The Air Force Marathon is this coming weekend. We had our last quality workout this morning (7mi tempo run); now it’s a mini-taper in final preparation for the Saturday half marathon.
But I’m kidding myself if I think it’s going to be anything approaching a cake walk.
I’ve been studying up on last year’s AF half, in addition to my current half-marathon PR from this past March: the Just A Short Run, where I obliterated the sub-1:45 goal I’d originally set for the Pittsburgh Marathon in May. It certainly wasn’t an easy race, but I had a few advantages:
- Weather. It was bloody March in Pittsburgh, so humidity (my biggest Achilles heel) wasn’t a factor.
- Low expectations. This was a pretty hefty one: I had just returned from Morocco a week or two previously and was still getting over a wicked head cold. I just wanted to enjoy the race, finally cement a PR under 1:50 (at the time, my PR was 1:53 from last year’s Air Force), and get some grub afterwards. Translation: I was very relaxed.
- Pacer! While the other two advantages certainly helped, I’m pretty certain this was make-or-break. From my Garmin data, you can see where I suddenly picked up the pace right around mile 5. This coincided with one of the runners in the 1:50-pace group suddenly breaking off…and I shrugged and opted to follow, pacing her for the next 7 miles with every intention of slowing down when it got too fast. Oddly enough, I not only maintained the pace, but proceeded to pass her on mile 13 for the sub-1:45 finish.
Obviously #1 is out of my hands, and while last year’s AF Marathon had perfect weather, temperatures like the Just A Short Run are out of the question, so I’ll have to worry at least a little about hydration.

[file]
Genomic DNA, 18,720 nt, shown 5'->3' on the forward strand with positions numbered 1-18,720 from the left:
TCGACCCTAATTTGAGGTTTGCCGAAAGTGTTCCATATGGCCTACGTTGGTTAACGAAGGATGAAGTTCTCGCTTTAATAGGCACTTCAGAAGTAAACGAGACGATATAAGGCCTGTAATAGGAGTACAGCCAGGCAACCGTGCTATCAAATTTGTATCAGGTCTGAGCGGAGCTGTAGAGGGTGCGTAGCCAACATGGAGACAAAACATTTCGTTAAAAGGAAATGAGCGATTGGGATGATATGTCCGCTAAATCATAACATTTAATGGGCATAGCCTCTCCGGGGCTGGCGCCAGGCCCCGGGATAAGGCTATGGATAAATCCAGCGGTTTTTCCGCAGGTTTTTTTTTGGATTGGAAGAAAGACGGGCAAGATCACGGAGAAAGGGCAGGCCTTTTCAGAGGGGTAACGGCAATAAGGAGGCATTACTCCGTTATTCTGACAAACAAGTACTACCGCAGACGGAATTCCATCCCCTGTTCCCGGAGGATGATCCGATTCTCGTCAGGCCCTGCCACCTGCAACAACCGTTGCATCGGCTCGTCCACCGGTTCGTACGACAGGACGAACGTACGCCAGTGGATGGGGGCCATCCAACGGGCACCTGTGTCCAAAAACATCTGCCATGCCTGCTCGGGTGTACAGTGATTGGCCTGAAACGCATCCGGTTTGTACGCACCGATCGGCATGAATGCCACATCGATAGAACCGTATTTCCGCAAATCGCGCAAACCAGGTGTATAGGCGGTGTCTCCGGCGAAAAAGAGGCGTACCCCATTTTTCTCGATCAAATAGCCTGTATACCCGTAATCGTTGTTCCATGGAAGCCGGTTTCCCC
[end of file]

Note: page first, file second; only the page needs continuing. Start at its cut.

#2 is tricky, as this is all the mental side of running. The goal is to be relaxed; running form and breathing and strategy all play into it, but ultimately it’s up to the runner to keep his or her head clear. This is particularly tough when setting an ambitious goal.
But #3 is actually a possibility, as there is a 1:45 pace group (no 1:40 group, sadly…I think that pace falls into the “you’re on your own” category). Following the structure of my current PR, my thinking is as follows:
- Start slow and build. This was one of the major failing points in the Pittsburgh Marathon; this is something I know works for me, if I stick to it. The hard part is defining “slow”: in this case, hanging with the 1:45 pace group is the best compromise I can think of (~8:00 min/mi).
- Stretch out the middle. Like JaSR, once I’ve got my feet under me, break off and start catching up to the goal pace. The downside of starting slow is this portion–the longest stretch–has to be faster than average goal pace. If my first ~5 miles are 8:00 min/mi, this portion, about 7 miles, has to be around 7:35 min/mi. Not impossible, but it is pushing me well into my red zone.
- Demolish the finish. Provided the build was good, and I maintained a rhythm in the stretch, the finish should be an explosion: something around a 6:45 min/mi will be needed in the last 1.1 miles.
This strategy, while closely mimicking my last successful PR, has the downside of being just about the most grueling paces I’ve had to run. They’re right on the threshold of what I should be physically able to do, but PRs always involve a little bit of luck: everything needs to be firing on all cylinders.
I’ll probably have to break with my month-old regular Tuesday updates in the coming weeks, as I have my deluge of races coming up: Air Force this weekend, Ragnar next weekend, and the Great Race the weekend after that. I’ll do the best I can, but for the remainder of September, I can’t guarantee predictable boring posts.
I don’t usually like to say much on somber memorials, as whatever eloquence I may possess is easily eclipsed by others you can find on the internet and elsewhere. So instead, I’ll post this.